Dudley Newitt, memoirs

    The Battle of Istabulat was the last major battle of the Mesopotamian campaign and finally ended with the capture of 16 railway engines. Newitt, only 22 years old at this point, had been at the forefront of the campaign throughout.

    After a short break in Dalhousie in India, Newitt was appointed adjutant of the 53rd Sikhs and posted to Palestine. The appointment of General Edmund Allenby as commander of the British forces at the end of June 1917 was important. He conducted a massive reorganisation of the British army which helped to gain the upper hand over the Turkish forces and gain significant territory. Newitt noted how:

    The main Turkish resistance was now broken and we advanced rapidly northwards, picking up large numbers of prisoners and vast quantities of stores and equipment. Some of our marches at this time were phenomenal. In one instance, we advanced over very difficult rocky tracks in 48 hours, and on another occasion we covered 270 miles in 40 days.

    Dudley Newitt, memoirs

    Newitt’s final major action was at the Battle of Samaria where he was awarded the Military Cross for leading the attack and promoted to Captain.

    An armistice was called on 30 October 1918 with the Ottoman Empire effectively ending the campaign. Newitt advanced with the regiment into Lebanon and Syria before they demobilised in 1919.

  • 3. Life After The War

    Newitt returned from the Middle-East in July 1919.

    He decided to continue with his education and applied to the Royal College of Science to study chemistry. The course was due to begin in October 1919 and, in the meantime, Newitt visited an old family friend, Madame Angelique Schaeffer, in Rouen, France. Here, he fell in love with her only daughter, Alix, and they married during that summer before returning to settle in London. Sadly, in 1923, Alix died while giving birth to a stillborn child at a hospital in Nice. Later, Newitt married again to Doris Garrod in 1933. They had a daughter, in 1938, and a son, Malyn, in 1940.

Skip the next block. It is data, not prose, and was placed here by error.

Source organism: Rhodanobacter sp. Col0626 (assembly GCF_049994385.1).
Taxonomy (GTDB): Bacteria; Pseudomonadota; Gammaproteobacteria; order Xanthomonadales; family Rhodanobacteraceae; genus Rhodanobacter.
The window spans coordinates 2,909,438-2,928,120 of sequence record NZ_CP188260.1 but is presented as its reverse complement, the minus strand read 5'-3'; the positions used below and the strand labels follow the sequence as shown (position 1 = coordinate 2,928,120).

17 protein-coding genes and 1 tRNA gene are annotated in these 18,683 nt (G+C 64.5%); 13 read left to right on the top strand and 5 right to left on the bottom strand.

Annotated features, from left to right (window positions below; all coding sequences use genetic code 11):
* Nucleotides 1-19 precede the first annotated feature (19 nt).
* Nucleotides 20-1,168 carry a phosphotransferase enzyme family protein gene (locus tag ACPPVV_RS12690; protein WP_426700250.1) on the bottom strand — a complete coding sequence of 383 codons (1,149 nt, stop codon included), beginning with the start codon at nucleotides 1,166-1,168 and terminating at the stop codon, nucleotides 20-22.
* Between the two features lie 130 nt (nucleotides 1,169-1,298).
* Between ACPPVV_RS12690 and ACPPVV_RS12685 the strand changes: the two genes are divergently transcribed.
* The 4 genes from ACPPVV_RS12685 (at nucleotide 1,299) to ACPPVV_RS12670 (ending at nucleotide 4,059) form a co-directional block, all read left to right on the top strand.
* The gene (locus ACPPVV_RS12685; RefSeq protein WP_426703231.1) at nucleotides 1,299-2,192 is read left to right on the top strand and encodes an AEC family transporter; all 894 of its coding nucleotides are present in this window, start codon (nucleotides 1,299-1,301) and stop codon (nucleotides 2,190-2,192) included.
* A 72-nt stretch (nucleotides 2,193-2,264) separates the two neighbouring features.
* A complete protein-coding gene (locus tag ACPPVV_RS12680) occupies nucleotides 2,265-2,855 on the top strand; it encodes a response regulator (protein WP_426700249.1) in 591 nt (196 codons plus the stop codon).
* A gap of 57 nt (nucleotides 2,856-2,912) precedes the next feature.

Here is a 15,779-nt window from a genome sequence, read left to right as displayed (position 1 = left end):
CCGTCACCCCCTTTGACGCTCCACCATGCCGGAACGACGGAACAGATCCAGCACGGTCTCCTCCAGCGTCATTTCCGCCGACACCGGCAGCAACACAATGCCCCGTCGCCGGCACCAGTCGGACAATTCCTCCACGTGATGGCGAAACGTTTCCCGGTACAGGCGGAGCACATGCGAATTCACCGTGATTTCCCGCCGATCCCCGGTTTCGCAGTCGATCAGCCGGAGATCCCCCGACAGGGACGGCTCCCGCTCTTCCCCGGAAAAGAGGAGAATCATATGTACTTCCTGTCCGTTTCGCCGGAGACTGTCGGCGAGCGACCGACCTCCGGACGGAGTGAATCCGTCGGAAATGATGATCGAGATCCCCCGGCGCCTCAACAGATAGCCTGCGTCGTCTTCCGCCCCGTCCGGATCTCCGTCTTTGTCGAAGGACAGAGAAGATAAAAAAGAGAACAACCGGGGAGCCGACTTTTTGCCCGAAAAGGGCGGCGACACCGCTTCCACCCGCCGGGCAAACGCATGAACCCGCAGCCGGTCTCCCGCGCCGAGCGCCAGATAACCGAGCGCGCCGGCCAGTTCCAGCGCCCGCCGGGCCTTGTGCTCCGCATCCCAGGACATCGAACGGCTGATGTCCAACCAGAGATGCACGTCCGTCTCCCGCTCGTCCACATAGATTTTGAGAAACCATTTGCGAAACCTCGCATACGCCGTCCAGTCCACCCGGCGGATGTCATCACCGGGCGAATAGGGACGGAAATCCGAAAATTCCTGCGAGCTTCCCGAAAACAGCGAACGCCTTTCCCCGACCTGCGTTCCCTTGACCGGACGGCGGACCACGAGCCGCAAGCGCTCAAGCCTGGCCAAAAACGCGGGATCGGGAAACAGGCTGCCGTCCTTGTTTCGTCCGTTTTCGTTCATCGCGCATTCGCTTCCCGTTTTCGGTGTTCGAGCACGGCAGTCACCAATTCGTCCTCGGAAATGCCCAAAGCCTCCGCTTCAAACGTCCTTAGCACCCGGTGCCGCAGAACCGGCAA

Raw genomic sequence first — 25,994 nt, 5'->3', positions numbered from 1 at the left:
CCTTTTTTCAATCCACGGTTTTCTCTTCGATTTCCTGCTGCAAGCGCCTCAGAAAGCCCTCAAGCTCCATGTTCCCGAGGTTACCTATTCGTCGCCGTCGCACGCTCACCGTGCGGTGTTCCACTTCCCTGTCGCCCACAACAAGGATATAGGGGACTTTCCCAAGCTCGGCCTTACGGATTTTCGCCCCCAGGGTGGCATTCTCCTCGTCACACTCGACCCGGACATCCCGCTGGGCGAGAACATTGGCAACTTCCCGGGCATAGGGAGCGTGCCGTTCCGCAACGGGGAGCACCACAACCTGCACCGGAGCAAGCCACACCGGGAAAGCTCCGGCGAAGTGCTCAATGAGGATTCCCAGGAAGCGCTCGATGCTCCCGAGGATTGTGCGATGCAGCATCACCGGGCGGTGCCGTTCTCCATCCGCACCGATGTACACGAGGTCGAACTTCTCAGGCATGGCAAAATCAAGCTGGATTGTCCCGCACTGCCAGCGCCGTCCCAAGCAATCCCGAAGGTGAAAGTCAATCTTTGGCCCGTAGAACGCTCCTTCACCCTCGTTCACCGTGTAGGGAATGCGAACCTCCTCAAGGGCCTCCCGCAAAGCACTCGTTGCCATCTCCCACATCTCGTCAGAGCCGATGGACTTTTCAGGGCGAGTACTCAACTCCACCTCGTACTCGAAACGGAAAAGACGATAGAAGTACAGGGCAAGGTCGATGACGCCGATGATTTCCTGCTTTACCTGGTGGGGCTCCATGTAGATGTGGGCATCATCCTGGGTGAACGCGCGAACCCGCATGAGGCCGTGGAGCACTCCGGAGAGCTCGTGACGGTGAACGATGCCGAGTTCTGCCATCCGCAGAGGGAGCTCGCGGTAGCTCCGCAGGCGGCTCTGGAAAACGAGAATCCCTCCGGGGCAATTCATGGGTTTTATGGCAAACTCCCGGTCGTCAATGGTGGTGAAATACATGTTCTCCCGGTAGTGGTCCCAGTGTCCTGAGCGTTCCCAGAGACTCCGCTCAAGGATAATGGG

In 1921, Newitt completed his degree in chemistry and went on to complete a PhD in chemical engineering at Imperial College, London in 1924. This was the start of a long and successful career, particularly in the chemical measurement of substances at high pressure, which led to a readership in high-pressure technology at Imperial College.

    When the Second World War broke out, this expertise proved to be invaluable. Newitt, while at Imperial College, was involved in projects relating to the war effort, including designing ‘incendiary bombs’ and ‘bomb clearance operations’ in Kensington. In 1941, at the age of 47, Newitt was asked to head the research wing of the Inter Services Research Bureau (ISRB) – a front for a new secret organisation, the Special Operations Executive (SOE). As Director, Newitt developed and provided explosive and technical support, including gadgets, for agents operating in enemy territory. Many have noted that Newitt was the real inspiration behind ‘Q’, the genius inventor in the James Bond series of books and film. See the article in ‘Other Links’ for more information about Newitt’s inventions.

    In 1945, at the end of World War Two, Newitt was appointed Professor of Chemical Engineering at Imperial College, the Head of Department in 1952 and Pro-Rector of the College in 1956 before his retirement in 1961. Newitt died on 14 March 1980 in Farnham, Surrey.


    Newitt’s son, Professor Malyn Newitt, has been writing a biography of his father using the memoirs and extensive archives that belonged to Captain Dudley Newitt.

    You can hear Malyn talking about his father in his Spoken History interview in 'Other Links' below.


    • 13/08/2016: link to Spoken History interview with Malyn Newitt added to Other Links by EFW Adminstrator